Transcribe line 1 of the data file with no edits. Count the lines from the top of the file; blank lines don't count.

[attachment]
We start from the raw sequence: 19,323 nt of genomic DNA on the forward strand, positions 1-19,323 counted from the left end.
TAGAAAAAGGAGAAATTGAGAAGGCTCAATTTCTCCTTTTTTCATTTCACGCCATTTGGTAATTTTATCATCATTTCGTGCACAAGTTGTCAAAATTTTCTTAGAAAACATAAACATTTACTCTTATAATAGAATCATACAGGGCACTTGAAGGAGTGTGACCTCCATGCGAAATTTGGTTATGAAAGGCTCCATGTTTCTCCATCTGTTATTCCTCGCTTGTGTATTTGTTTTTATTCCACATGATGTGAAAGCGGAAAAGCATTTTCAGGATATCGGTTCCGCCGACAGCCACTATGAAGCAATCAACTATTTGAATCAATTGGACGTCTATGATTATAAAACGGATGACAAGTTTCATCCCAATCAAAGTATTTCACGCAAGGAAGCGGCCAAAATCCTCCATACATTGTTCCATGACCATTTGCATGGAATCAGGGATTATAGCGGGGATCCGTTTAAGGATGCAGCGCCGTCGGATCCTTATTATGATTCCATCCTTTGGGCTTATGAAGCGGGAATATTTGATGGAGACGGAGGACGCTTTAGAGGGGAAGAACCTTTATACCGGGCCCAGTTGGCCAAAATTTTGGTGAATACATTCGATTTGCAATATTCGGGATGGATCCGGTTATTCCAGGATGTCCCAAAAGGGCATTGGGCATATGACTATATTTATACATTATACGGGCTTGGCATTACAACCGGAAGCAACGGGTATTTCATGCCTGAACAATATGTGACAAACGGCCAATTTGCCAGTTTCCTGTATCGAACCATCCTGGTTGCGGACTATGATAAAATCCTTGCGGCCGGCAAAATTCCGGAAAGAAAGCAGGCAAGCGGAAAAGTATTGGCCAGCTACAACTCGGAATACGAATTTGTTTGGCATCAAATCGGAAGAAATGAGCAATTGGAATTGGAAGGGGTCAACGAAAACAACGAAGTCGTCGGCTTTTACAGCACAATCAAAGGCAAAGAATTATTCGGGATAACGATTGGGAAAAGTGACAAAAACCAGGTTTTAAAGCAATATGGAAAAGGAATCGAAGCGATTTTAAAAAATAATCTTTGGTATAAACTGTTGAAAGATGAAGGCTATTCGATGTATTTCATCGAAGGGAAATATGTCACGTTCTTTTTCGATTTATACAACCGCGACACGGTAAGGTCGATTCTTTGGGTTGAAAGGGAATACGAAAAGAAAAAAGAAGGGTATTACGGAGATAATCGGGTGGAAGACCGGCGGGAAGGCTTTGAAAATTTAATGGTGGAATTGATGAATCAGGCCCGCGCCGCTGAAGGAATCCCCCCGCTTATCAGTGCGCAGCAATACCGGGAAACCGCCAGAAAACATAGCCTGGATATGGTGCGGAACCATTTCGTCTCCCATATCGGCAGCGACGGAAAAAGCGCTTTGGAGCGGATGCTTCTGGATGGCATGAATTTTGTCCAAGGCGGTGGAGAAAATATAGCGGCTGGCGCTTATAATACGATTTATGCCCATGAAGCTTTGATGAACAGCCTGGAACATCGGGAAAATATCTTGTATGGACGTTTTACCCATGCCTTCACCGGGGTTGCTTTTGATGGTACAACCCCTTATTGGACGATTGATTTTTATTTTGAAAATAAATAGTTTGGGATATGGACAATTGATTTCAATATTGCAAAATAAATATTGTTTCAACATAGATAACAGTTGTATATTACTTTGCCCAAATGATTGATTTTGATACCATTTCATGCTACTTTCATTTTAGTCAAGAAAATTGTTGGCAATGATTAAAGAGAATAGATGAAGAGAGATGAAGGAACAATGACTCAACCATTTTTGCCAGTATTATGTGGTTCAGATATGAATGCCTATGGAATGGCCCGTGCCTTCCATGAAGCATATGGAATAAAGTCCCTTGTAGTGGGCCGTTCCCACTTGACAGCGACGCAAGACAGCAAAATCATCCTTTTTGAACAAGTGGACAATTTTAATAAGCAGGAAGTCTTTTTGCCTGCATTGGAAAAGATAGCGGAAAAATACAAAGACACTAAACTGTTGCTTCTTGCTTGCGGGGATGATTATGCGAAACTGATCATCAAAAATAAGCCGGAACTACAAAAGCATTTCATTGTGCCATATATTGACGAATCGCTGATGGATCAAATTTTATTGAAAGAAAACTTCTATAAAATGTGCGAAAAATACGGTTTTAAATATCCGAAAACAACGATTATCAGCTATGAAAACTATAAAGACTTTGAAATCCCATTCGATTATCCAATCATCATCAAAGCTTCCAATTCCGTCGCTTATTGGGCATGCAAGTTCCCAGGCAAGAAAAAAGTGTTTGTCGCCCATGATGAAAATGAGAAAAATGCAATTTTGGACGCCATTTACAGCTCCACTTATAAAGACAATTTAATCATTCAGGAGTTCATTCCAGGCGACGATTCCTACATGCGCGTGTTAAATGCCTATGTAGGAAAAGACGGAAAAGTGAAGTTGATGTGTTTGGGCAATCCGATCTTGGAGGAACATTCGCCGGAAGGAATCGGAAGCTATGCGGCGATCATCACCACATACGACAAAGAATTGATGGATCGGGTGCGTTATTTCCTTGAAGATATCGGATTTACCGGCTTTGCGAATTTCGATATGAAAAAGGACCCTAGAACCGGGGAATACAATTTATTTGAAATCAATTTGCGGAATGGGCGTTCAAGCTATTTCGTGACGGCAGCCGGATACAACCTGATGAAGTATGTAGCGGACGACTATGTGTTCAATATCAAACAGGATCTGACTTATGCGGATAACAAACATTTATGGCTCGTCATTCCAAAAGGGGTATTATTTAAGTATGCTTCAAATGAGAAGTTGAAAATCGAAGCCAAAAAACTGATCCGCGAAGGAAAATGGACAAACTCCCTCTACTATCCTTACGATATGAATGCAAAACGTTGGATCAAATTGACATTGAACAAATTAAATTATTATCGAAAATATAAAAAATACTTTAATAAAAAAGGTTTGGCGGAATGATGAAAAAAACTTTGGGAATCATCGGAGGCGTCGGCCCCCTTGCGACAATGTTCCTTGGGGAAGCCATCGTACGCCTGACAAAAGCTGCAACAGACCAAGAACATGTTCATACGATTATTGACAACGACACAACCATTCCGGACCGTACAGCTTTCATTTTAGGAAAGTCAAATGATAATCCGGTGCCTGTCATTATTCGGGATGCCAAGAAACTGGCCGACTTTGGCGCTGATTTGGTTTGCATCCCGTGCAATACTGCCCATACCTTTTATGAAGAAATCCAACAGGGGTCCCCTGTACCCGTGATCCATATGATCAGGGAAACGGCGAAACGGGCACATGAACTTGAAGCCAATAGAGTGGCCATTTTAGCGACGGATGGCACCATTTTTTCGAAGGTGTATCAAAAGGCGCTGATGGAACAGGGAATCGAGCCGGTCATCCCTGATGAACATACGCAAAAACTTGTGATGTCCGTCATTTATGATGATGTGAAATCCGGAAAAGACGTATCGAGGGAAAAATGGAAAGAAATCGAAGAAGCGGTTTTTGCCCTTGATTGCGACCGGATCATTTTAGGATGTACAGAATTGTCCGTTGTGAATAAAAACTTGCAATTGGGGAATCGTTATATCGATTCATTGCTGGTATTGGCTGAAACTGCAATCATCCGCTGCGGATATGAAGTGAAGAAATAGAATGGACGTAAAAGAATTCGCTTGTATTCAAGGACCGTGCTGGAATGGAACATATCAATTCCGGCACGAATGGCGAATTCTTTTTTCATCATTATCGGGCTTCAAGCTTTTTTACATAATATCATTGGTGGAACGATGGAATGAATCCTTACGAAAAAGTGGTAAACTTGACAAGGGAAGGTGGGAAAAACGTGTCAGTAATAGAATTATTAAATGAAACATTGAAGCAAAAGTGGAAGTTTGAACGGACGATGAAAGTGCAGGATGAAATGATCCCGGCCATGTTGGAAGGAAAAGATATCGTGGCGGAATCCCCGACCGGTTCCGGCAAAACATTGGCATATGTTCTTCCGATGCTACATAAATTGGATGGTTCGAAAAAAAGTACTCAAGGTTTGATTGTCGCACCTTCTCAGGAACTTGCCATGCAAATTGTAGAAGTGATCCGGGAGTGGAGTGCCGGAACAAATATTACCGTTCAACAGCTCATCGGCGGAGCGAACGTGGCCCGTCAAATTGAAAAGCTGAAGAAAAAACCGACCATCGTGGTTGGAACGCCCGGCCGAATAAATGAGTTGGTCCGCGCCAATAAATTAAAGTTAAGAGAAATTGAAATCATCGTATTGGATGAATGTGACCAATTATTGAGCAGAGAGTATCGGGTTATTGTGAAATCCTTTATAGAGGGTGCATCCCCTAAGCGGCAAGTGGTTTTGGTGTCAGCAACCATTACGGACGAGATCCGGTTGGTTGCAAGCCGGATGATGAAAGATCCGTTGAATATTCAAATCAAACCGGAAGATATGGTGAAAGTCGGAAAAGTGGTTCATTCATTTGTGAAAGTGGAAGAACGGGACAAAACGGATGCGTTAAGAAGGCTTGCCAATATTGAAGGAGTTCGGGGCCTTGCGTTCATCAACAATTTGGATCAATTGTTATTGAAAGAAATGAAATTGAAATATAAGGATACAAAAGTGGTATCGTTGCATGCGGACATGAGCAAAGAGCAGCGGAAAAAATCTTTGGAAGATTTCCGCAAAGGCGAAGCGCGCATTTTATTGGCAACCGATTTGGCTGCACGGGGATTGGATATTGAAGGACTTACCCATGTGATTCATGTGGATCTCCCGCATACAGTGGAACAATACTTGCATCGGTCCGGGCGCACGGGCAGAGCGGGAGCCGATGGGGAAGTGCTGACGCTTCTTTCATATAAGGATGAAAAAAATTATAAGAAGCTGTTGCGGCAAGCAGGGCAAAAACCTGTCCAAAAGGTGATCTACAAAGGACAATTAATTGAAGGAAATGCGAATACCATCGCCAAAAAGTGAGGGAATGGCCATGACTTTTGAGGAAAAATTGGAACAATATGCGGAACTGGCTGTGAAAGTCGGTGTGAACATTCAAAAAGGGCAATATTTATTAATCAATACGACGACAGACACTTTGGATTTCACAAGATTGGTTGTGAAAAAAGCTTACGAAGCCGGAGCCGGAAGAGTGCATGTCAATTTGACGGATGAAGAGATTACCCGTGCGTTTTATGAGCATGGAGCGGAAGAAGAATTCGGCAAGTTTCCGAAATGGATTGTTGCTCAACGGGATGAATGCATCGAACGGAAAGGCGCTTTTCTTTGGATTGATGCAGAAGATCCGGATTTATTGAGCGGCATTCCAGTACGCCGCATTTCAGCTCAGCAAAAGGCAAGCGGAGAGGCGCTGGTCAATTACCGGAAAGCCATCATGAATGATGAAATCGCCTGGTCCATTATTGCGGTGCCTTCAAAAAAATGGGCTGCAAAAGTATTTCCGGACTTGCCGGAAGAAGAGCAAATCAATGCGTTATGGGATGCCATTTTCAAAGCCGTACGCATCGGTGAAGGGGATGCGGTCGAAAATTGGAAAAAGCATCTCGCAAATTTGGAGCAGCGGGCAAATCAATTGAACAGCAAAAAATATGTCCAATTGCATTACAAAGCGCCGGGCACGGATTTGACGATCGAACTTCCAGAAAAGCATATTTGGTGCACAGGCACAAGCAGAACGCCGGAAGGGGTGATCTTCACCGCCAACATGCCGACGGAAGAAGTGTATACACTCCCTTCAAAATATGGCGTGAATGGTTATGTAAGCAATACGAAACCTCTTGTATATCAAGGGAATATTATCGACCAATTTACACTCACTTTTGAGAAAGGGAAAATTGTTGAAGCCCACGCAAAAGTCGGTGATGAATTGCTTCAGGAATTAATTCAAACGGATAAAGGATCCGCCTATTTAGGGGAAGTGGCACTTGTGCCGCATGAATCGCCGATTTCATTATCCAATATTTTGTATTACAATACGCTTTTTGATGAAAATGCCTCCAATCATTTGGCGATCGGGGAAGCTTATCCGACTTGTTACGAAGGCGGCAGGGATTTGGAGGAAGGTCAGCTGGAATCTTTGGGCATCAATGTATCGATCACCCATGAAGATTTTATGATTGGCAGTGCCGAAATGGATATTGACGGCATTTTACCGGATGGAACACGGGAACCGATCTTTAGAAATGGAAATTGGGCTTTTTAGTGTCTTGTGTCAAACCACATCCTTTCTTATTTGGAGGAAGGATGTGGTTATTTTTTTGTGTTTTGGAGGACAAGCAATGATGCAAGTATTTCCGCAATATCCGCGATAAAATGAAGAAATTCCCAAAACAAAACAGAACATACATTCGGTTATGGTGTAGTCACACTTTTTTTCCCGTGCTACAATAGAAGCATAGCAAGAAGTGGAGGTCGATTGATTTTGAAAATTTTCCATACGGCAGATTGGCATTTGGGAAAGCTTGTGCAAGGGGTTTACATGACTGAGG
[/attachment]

We start from the raw sequence: 19,323 nt of genomic DNA on the forward strand, positions 1-19,323 counted from the left end.